An Image Forgery Detection Approach Based on Camera's Intrinsic Noise Properties

An Image Forgery Detection Approach Based on Camera's Intrinsic Noise Properties

Shikha Gautam (GLA University, Mathura, India) and Anand Singh Jalal (Institute of Engineering and Technology, GLA University, Mathura, India)
Copyright: © 2018 |Pages: 10
DOI: 10.4018/IJCVIP.2018010106

Abstract

Digital images are found everywhere from cell phones to the pages of online news sites. With the rapid growth of the Internet and the popularity of digital image capturing devices, images have become major source of information. Now-a-days fudge of images has become easy due to powerful advanced photo-editing software and high-resolution cameras. In this article, the authors present a method for detecting forgery, which is detected by estimating camera's intrinsic noise properties. Differences in noise parameters of the image are used as evidence of Image tampering. The method works in two steps. In the first step, the given image is classified as forge or non-forge. In the second step, the forged region in the image is detected. Results show that the proposed method outperforms the previous methods and shows a detection accuracy of 85.76%.
Article Preview

1. Introduction

In the past decade, digital images have evolved to become an essential part of our life from entertainment to mass media, from medical diagnosis to criminal justice, and even in national security. However, the increasing sophistication of advanced photo-editing software (e.g. Adobe Photoshop, Corel Draw etc.), help the people to forge images easily.

These editing methods result in manipulated images with no obvious traces of these operations. For the detection of these manipulations, the techniques are widely known as image forgery detection techniques (Birajdar & Mankar, 2013). Image forgery detection deals with detection of the presence of manipulation in an image. Two kinds of detection techniques are possible: Active forgery detection and passive forgery detection. At the time of the birth of digital image forensics, active forgery detection methods such as digital watermarking and signature served as major solutions to protect the integrity of digital images. However, active methods require an authentication code to be embedded with the image.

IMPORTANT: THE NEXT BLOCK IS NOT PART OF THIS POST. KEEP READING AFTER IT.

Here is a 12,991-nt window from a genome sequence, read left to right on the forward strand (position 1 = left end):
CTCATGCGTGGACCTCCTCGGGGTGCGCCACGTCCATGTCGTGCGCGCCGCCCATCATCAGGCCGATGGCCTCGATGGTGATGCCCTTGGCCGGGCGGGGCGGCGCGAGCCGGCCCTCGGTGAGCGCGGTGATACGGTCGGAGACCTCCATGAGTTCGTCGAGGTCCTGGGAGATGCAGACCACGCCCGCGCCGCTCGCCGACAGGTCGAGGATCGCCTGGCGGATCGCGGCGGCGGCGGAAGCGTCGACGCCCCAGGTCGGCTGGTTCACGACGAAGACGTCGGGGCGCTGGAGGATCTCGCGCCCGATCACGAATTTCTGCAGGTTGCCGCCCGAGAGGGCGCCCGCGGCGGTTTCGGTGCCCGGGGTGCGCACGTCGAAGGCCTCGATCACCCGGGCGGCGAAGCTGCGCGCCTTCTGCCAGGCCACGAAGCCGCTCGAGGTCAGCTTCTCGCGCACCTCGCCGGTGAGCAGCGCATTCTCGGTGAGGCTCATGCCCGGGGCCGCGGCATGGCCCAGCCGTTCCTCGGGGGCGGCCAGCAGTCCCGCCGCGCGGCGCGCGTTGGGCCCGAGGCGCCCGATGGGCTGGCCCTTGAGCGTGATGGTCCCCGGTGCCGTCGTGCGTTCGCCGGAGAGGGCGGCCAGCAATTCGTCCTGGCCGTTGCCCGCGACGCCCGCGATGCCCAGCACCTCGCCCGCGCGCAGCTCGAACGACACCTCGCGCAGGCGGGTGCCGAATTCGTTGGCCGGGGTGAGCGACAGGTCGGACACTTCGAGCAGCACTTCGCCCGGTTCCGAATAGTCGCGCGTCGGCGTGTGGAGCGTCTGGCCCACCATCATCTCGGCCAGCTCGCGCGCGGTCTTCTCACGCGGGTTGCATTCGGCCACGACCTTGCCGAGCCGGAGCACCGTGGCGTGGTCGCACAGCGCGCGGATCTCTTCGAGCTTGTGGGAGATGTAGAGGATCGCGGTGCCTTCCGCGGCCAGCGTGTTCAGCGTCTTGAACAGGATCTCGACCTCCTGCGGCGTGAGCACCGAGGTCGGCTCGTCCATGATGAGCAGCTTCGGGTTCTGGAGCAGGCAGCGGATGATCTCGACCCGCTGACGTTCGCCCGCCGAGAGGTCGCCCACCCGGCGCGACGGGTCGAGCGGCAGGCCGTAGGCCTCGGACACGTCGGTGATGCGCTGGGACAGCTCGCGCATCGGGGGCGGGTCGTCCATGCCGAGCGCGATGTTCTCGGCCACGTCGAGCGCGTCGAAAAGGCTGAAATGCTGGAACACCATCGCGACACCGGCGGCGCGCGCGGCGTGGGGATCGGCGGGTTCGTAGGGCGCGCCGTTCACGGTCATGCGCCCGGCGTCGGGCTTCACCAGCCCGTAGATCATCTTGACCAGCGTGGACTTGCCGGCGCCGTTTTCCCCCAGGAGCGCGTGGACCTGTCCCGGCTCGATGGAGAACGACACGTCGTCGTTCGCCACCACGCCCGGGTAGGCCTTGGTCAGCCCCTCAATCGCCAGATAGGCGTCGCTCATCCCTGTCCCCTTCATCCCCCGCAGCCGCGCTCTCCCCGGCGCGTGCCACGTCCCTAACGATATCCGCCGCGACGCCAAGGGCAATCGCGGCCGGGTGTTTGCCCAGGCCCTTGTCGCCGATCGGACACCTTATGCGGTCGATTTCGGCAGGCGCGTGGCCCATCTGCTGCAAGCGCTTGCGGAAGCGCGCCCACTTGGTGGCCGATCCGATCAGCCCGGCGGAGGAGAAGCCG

In passive detection methods, the only information available with the method is just the image (Birajdar & Mankar, 2013). The detection is performed with the help of statistical properties derived from the image. The main purpose of all forgery detection algorithms is to classify the images into one of two clusters: either forged or non-forged. Based on this classification, the forged region can further be located in the image. The objective of the proposed article is also to locate manipulated/forged region in the image. In this paper, noise is used as a statistical feature for the detection of forgery. Noise properties are used as a clue for detection of forgery. Noise in the images is the variation in the intensity of the image pixels either due to image processing steps or due to image generation processes or may be due to transmission process. These variations are generally uniform across the whole image. This helps as a tool for detection of forgery in image.

Previous approaches to detect forgery utilize the statistical properties of the image such as the properties and parameters associated with the devices which capture the image; the brightness, contrast and intensity features, inconsistencies/irregularities introduced because of manipulation of the image can also be used for detecting presence of manipulation in the image (Popescu & Farid, 2004). These features tend to be same throughout the image if the complete image is original one whereas if parts of the image are manipulated, these features may get inconsistent. These inconsistencies can be looked for in an image, for detecting the presence of forgery.

A method based on resampling is introduced by Popescu and Farid (2005) to detect forgery in images where some resize, rotate operations have been performed. Method proposed by Johnson and Farid (2005) is capable of detecting manipulations in image composites, i.e. the images which are consisting of parts from different images. In an image, the lighting direction in various parts of the image is consistent whereas if it is an image composite, the lighting directions in different parts of image will not match. Therefore, this inconsistency in lighting direction is a trace for detecting forgery in an image.

Aberration based forgery detection technique was introduced in the literature by Johnson and Farid (2006). When an image gets tampered, this aberration can be found to be inconsistent in the parts of the image, thus pointing out forgery in the image. An analysis of DCT coefficients for detecting DQ effects followed by modeling doctored DCT blocks is used for detecting forgery in JPEG images by (He, Lin, Wang, & Tang, 2006). Another interesting technique was proposed by Li, Yuan, and Yu (2008). The DCT block artifact grid (BAG) can be extracted from the JPEG image and the positions where grids are not matched shows the presence of forgery. The work Proposed by Yuan (2011) detects the median filtering (MF) manipulation, which is being done to hide the traces of tempering. A manipulated part in the image can be detected as a JPEG ghost.

Complete Article List

Search this Journal:
Reset
Open Access Articles: Forthcoming
Volume 9: 4 Issues (2019): 2 Released, 2 Forthcoming
Volume 8: 4 Issues (2018)
Volume 7: 4 Issues (2017)
Volume 6: 2 Issues (2016)
Volume 5: 2 Issues (2015)
Volume 4: 2 Issues (2014)
Volume 3: 4 Issues (2013)
Volume 2: 4 Issues (2012)
Volume 1: 4 Issues (2011)
View Complete Journal Contents Listing